# Pressure Problem

Pressure: how much force is needed on the small piston to lift the car?

## Homework Statement

A hydrolic piston with a radius of 1 inch is connected with a hose to a piston with a radius of 5 inches. There is 1000 kg (9800N) car sitting on top of the large piston. How much force is needed on the small piston to lift the car?

## Homework Equations

14.7 psi = lb/in^2
circumference = 2 x 3.14 x radius
Area of a circle = 3.14 x radius^2
lbs / in^2
P = F / A
F = PA

I'm guessing... these are somewhat my formulas.

## The Attempt at a Solution

So far, this is what I attempted, but I'm pretty sure it's not correct because it is very rare I am right.

1000 kg/ (3.14 x 5^2 in^2) = 7957.7 psi

7957.7 psi x 3.14 = 24999.9 lbs

Plus, I think I should use 9800N at least sometime in this problem. Please tell me what I should change and what steps I should take. And then help me figure the Ideal Mechanical Advantage (I. M. A.) of the hydraulic system?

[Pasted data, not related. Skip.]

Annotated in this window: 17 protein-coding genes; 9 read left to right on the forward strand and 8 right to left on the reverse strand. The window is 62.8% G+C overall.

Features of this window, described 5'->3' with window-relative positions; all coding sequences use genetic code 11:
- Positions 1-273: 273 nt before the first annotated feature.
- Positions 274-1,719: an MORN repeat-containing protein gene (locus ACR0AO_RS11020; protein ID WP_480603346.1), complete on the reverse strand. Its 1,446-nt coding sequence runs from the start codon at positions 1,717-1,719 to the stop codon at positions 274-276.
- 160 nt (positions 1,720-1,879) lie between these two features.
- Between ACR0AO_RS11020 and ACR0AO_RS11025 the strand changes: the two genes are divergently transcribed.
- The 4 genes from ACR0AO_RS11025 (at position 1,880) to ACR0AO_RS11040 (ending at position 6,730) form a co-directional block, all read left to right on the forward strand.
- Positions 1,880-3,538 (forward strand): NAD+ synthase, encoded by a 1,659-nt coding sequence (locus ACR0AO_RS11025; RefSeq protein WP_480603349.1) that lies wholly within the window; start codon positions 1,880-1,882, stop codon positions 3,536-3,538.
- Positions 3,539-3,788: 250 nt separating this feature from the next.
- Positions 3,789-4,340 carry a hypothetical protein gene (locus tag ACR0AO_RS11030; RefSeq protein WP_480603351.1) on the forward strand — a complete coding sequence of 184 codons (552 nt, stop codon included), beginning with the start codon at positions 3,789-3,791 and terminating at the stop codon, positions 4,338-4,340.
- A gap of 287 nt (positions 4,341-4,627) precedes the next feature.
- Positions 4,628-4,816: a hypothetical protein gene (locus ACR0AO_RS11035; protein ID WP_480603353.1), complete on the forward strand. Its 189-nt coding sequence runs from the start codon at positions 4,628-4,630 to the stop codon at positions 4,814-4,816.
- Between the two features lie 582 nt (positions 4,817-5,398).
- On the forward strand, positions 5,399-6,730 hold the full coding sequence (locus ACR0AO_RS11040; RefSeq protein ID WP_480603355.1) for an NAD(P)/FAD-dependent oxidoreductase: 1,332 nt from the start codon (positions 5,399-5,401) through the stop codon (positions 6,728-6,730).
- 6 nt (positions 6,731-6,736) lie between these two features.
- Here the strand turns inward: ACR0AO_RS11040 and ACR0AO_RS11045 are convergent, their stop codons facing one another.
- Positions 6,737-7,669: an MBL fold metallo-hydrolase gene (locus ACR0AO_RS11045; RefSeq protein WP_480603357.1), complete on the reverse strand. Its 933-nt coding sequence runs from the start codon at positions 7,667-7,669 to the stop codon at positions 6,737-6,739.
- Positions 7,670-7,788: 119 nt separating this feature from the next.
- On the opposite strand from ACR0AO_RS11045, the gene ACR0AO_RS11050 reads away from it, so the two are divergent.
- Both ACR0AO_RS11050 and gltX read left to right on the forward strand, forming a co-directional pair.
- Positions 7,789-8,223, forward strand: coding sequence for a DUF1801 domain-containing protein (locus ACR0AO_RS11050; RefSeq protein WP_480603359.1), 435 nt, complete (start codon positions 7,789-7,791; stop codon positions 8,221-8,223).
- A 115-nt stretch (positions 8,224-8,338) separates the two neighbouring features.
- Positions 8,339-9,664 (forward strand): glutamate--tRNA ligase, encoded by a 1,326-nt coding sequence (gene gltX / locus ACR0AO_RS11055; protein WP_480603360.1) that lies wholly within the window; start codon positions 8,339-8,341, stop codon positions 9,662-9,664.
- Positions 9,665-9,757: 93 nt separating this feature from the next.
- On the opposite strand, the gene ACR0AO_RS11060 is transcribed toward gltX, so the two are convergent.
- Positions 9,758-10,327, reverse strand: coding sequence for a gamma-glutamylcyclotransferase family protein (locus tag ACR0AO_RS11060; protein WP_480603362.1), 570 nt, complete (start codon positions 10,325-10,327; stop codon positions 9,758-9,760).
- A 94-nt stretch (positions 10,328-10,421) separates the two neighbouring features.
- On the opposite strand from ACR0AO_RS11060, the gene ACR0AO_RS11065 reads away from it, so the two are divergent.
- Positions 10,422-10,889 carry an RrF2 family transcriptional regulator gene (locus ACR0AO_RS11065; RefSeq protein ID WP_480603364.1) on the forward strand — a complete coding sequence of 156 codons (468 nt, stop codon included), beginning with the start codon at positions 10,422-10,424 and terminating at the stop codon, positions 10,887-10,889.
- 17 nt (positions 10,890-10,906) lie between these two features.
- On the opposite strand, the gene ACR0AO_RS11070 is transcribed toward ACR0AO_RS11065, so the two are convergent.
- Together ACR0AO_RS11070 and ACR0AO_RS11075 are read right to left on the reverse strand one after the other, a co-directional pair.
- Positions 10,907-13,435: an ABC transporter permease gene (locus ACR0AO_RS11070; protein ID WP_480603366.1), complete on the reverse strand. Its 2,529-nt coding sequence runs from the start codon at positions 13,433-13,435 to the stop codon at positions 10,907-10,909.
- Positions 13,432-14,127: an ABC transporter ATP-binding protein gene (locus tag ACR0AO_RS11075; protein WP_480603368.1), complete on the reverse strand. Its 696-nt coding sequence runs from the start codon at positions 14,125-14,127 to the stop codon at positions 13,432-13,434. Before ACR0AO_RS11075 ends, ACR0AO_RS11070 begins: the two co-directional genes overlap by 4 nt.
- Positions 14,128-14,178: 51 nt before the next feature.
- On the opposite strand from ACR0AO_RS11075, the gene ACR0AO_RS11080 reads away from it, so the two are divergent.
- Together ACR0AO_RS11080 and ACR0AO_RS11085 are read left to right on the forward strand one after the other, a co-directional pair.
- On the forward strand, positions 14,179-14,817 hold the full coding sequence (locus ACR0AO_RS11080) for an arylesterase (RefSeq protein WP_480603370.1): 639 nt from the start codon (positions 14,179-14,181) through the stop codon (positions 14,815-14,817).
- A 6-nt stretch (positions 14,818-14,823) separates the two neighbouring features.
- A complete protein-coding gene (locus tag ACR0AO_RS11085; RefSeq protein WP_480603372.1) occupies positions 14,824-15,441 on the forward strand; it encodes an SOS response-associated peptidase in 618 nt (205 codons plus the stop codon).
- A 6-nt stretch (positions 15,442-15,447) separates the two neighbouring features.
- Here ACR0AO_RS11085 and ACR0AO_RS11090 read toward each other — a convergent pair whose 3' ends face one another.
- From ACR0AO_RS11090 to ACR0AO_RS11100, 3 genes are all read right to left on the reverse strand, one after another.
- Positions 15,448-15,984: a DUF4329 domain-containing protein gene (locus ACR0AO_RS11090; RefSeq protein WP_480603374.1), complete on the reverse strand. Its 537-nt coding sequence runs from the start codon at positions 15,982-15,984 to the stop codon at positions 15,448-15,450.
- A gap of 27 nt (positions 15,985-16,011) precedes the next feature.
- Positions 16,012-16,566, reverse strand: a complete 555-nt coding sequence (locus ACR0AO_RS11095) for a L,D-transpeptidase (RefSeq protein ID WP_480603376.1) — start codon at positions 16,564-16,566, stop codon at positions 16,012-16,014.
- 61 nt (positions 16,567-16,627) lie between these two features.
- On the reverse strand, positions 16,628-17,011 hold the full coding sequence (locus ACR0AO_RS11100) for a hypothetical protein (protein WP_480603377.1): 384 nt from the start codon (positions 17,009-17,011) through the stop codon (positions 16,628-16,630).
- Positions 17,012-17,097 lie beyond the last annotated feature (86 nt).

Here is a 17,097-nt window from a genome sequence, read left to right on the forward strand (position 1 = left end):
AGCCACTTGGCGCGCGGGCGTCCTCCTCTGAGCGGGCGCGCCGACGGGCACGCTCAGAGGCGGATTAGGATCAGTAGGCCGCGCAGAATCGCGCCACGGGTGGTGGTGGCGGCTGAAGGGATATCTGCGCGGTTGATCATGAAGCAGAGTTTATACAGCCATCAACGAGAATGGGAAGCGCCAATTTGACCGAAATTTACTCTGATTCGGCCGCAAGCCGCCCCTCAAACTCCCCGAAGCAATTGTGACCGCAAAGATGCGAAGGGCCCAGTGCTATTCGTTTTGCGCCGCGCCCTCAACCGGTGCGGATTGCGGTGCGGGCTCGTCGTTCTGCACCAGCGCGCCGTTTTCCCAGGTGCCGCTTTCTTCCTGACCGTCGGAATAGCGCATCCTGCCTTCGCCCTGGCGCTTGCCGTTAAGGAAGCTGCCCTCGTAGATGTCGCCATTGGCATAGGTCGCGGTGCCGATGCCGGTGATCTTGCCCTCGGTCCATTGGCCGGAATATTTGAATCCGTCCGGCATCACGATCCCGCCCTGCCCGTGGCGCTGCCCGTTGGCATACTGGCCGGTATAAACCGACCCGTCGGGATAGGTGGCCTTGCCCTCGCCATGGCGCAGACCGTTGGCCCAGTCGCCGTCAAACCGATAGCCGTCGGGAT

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you want to know the force on the small piston that will cause a pressure large enough for the bigger piston to overcome the weight of the car

be careful with your units, a kg/in^2 is not a pressure (you want a N/m^2 or a lb/in^2)

you have the force for the big piston, (the force that you want the big piston to overcome), you have the area for the big piston...so what else can you find out?

P = F/A

and what do you know about the pressure on the big piston and the small piston?

Remember, pressure in = pressure out! This is the unifying link between both positions and you will find yourself able to solve this problem much more easily.